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Gravely v. Doe

United States District Court, W.D. Virginia, Roanoke Division

March 5, 2019

KATRINA ANNE GRAVELY and LUTHER DEAN GRAVELY, Plaintiffs,
v.
JANE DOE #1; JOHN DOE #1; JANE DOE #2; JOHN DOE #2; FLOYD COUNTY DEPARTMENT OF SOCIAL SERVICES; TRACY BREWSTER; DAVID HOPE; FIRST HOME CARE; DEPAUL FAMILY SERVICES; and COURT APPOINTED SPECIAL ADVOCATES OF THE NEW RIVER VALLEY CASA OF THE NRV, Defendants.

          MEMORANDUM OPINION

          Elizabeth K. Dillon United States District Judge

         There are a number of motions pending before the court. At this junction, though, the primary question for the court is whether to dismiss this case without prejudice, as requested by plaintiffs, or to address the substantive motions to dismiss with prejudice filed by various defendants. As discussed in more detail below, consideration of the proper factors leads the court to conclude that a dismissal without prejudice of this case is appropriate. Thus, the court will grant the plaintiffs' motions to voluntarily dismiss all defendants without prejudice and will deny all other motions in this case as moot.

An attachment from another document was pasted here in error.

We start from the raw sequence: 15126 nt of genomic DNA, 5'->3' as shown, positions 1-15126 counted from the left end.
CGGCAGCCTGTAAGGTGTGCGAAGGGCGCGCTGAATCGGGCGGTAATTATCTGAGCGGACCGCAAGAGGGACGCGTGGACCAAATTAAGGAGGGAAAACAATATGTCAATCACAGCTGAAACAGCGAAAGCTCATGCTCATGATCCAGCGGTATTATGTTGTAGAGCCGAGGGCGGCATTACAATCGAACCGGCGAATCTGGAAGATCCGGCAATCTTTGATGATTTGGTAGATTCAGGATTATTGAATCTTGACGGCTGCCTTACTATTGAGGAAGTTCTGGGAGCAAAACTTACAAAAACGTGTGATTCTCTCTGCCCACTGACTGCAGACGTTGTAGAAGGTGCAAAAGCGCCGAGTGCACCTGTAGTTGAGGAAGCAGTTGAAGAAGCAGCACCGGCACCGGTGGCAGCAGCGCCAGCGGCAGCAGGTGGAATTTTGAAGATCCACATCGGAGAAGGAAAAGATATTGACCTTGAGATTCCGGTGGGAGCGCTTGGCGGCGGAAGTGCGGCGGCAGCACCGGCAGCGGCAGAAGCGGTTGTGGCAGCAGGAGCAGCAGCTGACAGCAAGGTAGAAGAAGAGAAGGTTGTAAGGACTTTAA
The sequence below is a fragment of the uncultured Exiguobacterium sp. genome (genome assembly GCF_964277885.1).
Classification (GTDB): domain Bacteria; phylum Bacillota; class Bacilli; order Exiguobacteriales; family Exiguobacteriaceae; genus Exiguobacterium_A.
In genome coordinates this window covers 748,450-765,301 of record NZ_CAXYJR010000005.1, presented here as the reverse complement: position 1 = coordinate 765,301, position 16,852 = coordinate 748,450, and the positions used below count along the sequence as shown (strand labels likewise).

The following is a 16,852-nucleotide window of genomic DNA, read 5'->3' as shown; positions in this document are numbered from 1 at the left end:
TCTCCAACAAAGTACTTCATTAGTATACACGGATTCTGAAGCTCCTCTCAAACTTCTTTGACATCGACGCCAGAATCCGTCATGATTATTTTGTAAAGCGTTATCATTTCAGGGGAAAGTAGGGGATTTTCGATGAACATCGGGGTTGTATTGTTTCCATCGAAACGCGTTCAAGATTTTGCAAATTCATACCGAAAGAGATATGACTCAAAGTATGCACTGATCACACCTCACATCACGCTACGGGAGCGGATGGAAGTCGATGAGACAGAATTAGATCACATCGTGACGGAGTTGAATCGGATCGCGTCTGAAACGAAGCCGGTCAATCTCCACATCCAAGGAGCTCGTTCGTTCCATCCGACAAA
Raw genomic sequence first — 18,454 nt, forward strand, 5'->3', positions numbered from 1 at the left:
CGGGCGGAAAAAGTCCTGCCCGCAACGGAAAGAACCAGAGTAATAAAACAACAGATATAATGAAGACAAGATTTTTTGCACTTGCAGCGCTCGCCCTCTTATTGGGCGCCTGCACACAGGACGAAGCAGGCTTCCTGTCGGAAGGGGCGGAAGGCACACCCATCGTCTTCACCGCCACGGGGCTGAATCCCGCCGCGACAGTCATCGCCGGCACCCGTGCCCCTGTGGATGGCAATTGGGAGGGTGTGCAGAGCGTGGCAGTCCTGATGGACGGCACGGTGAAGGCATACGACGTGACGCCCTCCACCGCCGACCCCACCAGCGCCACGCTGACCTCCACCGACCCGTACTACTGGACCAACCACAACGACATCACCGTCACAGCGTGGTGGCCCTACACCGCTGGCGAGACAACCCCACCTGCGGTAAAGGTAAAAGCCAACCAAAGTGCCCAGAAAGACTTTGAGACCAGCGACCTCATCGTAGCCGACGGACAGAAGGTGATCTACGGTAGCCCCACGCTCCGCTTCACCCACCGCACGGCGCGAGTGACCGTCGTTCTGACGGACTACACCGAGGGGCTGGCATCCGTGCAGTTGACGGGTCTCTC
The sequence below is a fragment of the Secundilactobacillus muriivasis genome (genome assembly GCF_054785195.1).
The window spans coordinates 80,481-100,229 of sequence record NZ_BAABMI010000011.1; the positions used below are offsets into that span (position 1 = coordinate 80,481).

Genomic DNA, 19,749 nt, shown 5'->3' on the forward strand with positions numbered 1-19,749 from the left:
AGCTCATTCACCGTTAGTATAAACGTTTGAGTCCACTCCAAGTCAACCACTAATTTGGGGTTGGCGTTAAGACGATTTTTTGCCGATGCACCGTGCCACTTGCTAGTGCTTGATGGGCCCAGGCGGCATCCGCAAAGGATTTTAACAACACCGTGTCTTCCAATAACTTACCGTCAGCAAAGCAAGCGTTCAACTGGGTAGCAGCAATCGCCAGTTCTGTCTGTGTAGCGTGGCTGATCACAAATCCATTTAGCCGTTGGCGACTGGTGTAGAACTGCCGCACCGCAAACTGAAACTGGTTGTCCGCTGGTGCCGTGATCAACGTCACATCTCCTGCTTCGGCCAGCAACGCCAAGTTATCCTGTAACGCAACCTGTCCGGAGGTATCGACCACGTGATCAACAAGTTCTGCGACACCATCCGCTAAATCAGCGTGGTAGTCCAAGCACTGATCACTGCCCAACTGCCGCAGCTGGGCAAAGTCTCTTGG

I. BACKGROUND

         This case stems from the emergency removal of a minor child from the custody of plaintiffs Katrina Anne Gravely and Luther Dean Gravely and the subsequent custody proceedings. Plaintiffs allege that, while in foster care, the child suffered injuries for which they seek to hold defendants responsible. Plaintiffs filed a civil action in the Botetourt County Circuit Court containing five separate counts for (1) gross negligence; (2) defamation; (3) violation of plaintiffs' First and Fourteenth Amendment rights under the United States Constitution; (4) common law conspiracy; and (5) wrongful/tortious interference with parental/custodial rights. Plaintiffs named as defendants Floyd County Department of Social Services, Tracy Brewster, David Hope, First Home Care, DePaul Family Services, and Court Appointed Special Advocates of the New River Valley (CASA of the NRV) (collectively, the defendants). Plaintiffs also list John Does 1 and 2 and Jane Does 1 and 2 as additional defendants. Defendants removed the case to this court, invoking the court's federal-question jurisdiction over plaintiffs' claim brought pursuant to 42 U.S.C. § 1983 claim and supplemental jurisdiction over plaintiffs' state law claims.